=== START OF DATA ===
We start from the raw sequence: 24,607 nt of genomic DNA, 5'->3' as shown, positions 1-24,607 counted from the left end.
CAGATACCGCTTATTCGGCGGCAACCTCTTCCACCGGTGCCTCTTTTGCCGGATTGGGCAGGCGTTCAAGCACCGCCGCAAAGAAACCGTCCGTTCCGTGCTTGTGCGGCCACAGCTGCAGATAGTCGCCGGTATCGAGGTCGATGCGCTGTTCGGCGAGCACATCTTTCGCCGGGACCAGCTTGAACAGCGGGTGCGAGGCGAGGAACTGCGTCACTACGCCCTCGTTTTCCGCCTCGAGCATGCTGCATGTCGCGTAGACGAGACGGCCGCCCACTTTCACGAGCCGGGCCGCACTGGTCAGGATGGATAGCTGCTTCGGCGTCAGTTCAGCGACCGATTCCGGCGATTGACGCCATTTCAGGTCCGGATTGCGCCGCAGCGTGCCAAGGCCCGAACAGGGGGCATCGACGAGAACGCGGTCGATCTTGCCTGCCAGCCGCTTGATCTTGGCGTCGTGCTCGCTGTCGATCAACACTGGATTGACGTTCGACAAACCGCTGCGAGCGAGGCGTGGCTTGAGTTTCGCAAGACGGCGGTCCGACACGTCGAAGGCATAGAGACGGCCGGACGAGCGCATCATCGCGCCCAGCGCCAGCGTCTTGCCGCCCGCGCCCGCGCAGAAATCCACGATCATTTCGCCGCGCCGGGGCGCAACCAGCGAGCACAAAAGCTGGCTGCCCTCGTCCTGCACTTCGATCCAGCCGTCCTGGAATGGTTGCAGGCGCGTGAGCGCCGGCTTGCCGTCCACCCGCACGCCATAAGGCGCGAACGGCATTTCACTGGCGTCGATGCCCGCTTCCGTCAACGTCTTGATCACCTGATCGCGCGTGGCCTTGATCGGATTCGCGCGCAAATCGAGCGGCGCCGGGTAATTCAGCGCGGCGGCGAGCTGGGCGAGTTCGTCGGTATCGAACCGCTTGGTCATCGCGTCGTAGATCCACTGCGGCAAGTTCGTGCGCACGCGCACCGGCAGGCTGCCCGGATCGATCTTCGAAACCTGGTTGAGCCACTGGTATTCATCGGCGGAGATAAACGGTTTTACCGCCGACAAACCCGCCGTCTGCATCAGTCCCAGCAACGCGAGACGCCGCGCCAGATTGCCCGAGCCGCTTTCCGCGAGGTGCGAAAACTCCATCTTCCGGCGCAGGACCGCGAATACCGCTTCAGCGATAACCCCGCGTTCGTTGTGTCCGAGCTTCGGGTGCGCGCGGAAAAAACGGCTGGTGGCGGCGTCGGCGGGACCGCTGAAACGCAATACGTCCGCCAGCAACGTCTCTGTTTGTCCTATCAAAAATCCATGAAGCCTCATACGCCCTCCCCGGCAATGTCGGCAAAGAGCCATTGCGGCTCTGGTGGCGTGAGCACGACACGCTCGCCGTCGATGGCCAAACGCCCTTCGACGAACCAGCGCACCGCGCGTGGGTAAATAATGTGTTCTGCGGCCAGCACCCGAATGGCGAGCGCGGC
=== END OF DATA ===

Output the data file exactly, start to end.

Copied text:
We start from the raw sequence: 24,607 nt of genomic DNA, 5'->3' as shown, positions 1-24,607 counted from the left end.
CAGATACCGCTTATTCGGCGGCAACCTCTTCCACCGGTGCCTCTTTTGCCGGATTGGGCAGGCGTTCAAGCACCGCCGCAAAGAAACCGTCCGTTCCGTGCTTGTGCGGCCACAGCTGCAGATAGTCGCCGGTATCGAGGTCGATGCGCTGTTCGGCGAGCACATCTTTCGCCGGGACCAGCTTGAACAGCGGGTGCGAGGCGAGGAACTGCGTCACTACGCCCTCGTTTTCCGCCTCGAGCATGCTGCATGTCGCGTAGACGAGACGGCCGCCCACTTTCACGAGCCGGGCCGCACTGGTCAGGATGGATAGCTGCTTCGGCGTCAGTTCAGCGACCGATTCCGGCGATTGACGCCATTTCAGGTCCGGATTGCGCCGCAGCGTGCCAAGGCCCGAACAGGGGGCATCGACGAGAACGCGGTCGATCTTGCCTGCCAGCCGCTTGATCTTGGCGTCGTGCTCGCTGTCGATCAACACTGGATTGACGTTCGACAAACCGCTGCGAGCGAGGCGTGGCTTGAGTTTCGCAAGACGGCGGTCCGACACGTCGAAGGCATAGAGACGGCCGGACGAGCGCATCATCGCGCCCAGCGCCAGCGTCTTGCCGCCCGCGCCCGCGCAGAAATCCACGATCATTTCGCCGCGCCGGGGCGCAACCAGCGAGCACAAAAGCTGGCTGCCCTCGTCCTGCACTTCGATCCAGCCGTCCTGGAATGGTTGCAGGCGCGTGAGCGCCGGCTTGCCGTCCACCCGCACGCCATAAGGCGCGAACGGCATTTCACTGGCGTCGATGCCCGCTTCCGTCAACGTCTTGATCACCTGATCGCGCGTGGCCTTGATCGGATTCGCGCGCAAATCGAGCGGCGCCGGGTAATTCAGCGCGGCGGCGAGCTGGGCGAGTTCGTCGGTATCGAACCGCTTGGTCATCGCGTCGTAGATCCACTGCGGCAAGTTCGTGCGCACGCGCACCGGCAGGCTGCCCGGATCGATCTTCGAAACCTGGTTGAGCCACTGGTATTCATCGGCGGAGATAAACGGTTTTACCGCCGACAAACCCGCCGTCTGCATCAGTCCCAGCAACGCGAGACGCCGCGCCAGATTGCCCGAGCCGCTTTCCGCGAGGTGCGAAAACTCCATCTTCCGGCGCAGGACCGCGAATACCGCTTCAGCGATAACCCCGCGTTCGTTGTGTCCGAGCTTCGGGTGCGCGCGGAAAAAACGGCTGGTGGCGGCGTCGGCGGGACCGCTGAAACGCAATACGTCCGCCAGCAACGTCTCTGTTTGTCCTATCAAAAATCCATGAAGCCTCATACGCCCTCCCCGGCAATGTCGGCAAAGAGCCATTGCGGCTCTGGTGGCGTGAGCACGACACGCTCGCCGTCGATGGCCAAACGCCCTTCGACGAACCAGCGCACCGCGCGTGGGTAAATAATGTGTTCTGCGGCCAGCACCCGAATGGCGAGCGCGGC